Crazy? No, That’s Just Our Sunday Night

As promised, the crazy women of last weekend, Part Deux. For background, let’s quickly download the relevant details: Sunday afternoon Alison was crossing along a traffic circle with a clear right of way, when a woman (we’ll call her Hippy) looked to merge into traffic against the glare of the setting sun; Alison paused; Hippy paused; Alison proceeded … Hippy gunned it. Alison vaulted up the hood of the car, a maneuver prompting more than one “ninja” analogy from witnesses and subsequent commenters alike; Hippy drove through Alison, bouncing her up over the windshield and depositing her in a heap on the far side of the car; onlookers gasped; Alison (on her way to her feet) apologized to her friend Richard for hanging up the phone because she’d just been hit by a car, then unleashed a torrent of profanity that she later wished she could trademark; Hippy promptly lost her shit; the police came and made a report; Hippy drove Alison to the emergency room.

A few more details here (as always, told in Alison’s ridiculously entertaining style). And ignore for a moment the question of getting in the car with a woman who had just demonstrated her complete inability to drive, because hey, she’d taken a pretty good blow to the head. I woke up from an afternoon nap to find multiple voicemails, texts and even Facebook messages from both Alison and Richard saying that I was needed at the ER toot-sweet.

Tearing into town and into the back area of the ER for the second time in 48 hours, I found Alison supine on a gurney and relatively calm, while Hippy was watching me enter the room with perma-cringe. In a glance, I took in the tight pants and silver lemay puffy jacket, the bobbed cut, the puppy dog eyes. Then brushed past all of these to make sure the woman I love was functional. Alison accepted a hug with a bruised gasp, then introduced me to her attacker. Hippy is a self-professed Jewish mother, a caring soul with a “Happiness Plan” that clearly needs some modifications. Hippy looked on mournfully as Alison related the story in four-part harmony, but even through the pain, I could see a mixture of dancing amusement and irritation in Alison’s eyes. The one thing both emotions had in common was that she didn’t need Hippy there.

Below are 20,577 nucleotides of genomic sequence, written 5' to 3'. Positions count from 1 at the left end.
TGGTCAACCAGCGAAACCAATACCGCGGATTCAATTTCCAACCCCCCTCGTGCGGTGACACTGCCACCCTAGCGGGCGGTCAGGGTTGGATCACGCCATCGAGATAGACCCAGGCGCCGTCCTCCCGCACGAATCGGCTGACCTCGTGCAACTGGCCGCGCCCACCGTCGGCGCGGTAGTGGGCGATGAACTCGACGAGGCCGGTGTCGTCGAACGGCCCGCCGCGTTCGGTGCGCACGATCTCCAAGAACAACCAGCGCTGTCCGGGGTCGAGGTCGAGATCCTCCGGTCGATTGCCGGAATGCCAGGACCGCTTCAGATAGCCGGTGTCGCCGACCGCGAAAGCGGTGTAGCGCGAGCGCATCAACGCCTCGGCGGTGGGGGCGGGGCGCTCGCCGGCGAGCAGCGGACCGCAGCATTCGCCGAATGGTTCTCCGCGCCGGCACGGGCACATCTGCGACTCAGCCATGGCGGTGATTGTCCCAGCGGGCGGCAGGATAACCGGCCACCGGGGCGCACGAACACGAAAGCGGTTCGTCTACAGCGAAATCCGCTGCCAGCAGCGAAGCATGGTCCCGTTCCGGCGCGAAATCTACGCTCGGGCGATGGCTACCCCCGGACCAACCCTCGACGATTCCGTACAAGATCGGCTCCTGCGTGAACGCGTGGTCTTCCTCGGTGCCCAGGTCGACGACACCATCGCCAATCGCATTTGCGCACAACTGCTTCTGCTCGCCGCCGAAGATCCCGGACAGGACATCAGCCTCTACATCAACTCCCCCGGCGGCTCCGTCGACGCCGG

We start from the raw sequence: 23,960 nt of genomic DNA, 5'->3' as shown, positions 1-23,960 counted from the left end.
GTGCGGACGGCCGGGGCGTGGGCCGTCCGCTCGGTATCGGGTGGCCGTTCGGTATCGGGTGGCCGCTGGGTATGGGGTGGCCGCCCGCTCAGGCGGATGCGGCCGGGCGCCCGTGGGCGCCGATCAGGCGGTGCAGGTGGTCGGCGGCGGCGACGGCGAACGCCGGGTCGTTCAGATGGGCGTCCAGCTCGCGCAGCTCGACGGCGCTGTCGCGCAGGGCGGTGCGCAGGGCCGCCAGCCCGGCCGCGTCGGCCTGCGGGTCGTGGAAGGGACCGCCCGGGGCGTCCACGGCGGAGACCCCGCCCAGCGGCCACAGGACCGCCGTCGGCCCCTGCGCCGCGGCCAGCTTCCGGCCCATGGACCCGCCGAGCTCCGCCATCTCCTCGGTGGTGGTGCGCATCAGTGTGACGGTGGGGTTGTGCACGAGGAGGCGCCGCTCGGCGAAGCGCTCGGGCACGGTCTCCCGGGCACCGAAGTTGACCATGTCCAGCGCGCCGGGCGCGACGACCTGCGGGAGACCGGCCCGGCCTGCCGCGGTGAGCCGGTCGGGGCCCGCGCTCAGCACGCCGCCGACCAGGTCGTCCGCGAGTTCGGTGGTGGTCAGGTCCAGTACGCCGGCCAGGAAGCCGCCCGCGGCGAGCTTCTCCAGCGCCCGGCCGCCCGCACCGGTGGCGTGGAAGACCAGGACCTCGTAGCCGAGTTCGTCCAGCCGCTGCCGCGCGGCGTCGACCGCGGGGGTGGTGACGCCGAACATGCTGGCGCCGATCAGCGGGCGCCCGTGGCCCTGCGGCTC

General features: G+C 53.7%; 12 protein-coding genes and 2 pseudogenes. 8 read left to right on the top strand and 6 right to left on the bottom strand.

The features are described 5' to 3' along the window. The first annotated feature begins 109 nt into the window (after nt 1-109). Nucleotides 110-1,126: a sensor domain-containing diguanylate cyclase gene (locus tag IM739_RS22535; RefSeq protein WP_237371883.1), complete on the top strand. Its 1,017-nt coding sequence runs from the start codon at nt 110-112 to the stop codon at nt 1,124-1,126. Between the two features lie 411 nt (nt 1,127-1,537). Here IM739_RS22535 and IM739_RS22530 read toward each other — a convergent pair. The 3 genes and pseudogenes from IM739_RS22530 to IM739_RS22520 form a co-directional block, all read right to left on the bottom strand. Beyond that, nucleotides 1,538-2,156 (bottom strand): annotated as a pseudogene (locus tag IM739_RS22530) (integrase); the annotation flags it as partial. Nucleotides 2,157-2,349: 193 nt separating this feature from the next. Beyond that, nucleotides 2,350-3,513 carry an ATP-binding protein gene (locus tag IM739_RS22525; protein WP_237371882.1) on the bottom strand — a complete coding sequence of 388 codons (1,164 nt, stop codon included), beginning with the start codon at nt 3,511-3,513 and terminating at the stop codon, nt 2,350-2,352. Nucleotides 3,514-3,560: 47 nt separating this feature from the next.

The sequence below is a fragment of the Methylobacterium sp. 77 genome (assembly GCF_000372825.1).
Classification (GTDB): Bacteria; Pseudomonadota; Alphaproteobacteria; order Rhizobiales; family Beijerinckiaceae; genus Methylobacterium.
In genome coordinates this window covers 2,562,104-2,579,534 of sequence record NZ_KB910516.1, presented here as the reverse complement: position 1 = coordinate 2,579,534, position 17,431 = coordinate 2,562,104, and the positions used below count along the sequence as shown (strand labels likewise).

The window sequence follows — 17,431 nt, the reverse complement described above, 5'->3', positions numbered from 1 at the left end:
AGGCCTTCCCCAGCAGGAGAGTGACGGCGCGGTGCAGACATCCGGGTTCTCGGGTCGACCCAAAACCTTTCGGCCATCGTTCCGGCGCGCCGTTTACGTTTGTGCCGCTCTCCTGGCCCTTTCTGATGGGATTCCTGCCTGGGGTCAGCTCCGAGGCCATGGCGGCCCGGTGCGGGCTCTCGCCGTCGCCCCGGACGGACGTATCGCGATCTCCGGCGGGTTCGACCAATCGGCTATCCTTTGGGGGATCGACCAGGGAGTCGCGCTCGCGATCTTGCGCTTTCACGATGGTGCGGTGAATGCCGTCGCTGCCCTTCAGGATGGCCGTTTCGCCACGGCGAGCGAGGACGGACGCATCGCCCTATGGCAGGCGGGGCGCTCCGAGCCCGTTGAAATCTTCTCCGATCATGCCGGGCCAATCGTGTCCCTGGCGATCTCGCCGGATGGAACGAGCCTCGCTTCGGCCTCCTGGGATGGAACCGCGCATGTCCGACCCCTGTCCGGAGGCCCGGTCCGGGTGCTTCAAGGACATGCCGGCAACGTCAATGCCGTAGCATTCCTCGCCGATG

It’s difficult to be truly angry with someone so abjectly sorry, and once I made sure Alison was okay (under the circumstances), there wasn’t really a reason to be. So I listened as Hippy exclaimed how happy she was to meet two fellow Spartans, how she was a veterinarian because she even loves animals, as she told me how her family had come down to the accident scene to make sure she was okay. She was practically Buddhist in her inability to contemplate hurting anyone or anything. She has a “happiness plan,” which is her approach to making the world a better place. Presumably, the prius is part of her eco-yuppy approach to doing that. I told Hippy that everything was okay as long as Alison was all right, and that she should stop worrying.

But it didn’t end there.

After close to an hour of putting up with her sorrow, I pulled out the stops and said to Hippy, “Hippy, you’ve been so worried about Alison for the last several hours, but you have to think about yourself. You have to stop and realize that you’re okay. Would you like a hug?” And, enjoying Alison’s amused look as she processed what was going on, Hippy accepted and I gave her a hug. I give very good hugs, but this one wasn’t dispositive. She kept moping and talking about how good her family was to support her through this difficult ordeal.

I’ll admit, I was a trial lawyer for some time and my litigation Spidey sense was tingling bigtime at several points. Hippy was so sorry, it was like she was silently begging us not to sue her ass. I’m sure that were the roles reversed, I’d feel terrible. My mother chided me for complaining that Hippy was so needy, but here’s the thing — even as Alison is sitting there waiting for a CAT scan, she’s comforting the woman who obliged her to spend that evening in the ER. Eventually, our repeated and pointed comments about Hippy’s children at home persuaded her to go home and see to her family. I was there; her presence was no longer required. Even then, she made a point of offering Alison chocolate bars that she also made a point of having bought for her kids and husband for Valentine’s Day. Because, who knows how long we’ll be there? Needless to say, the candy went home to her family.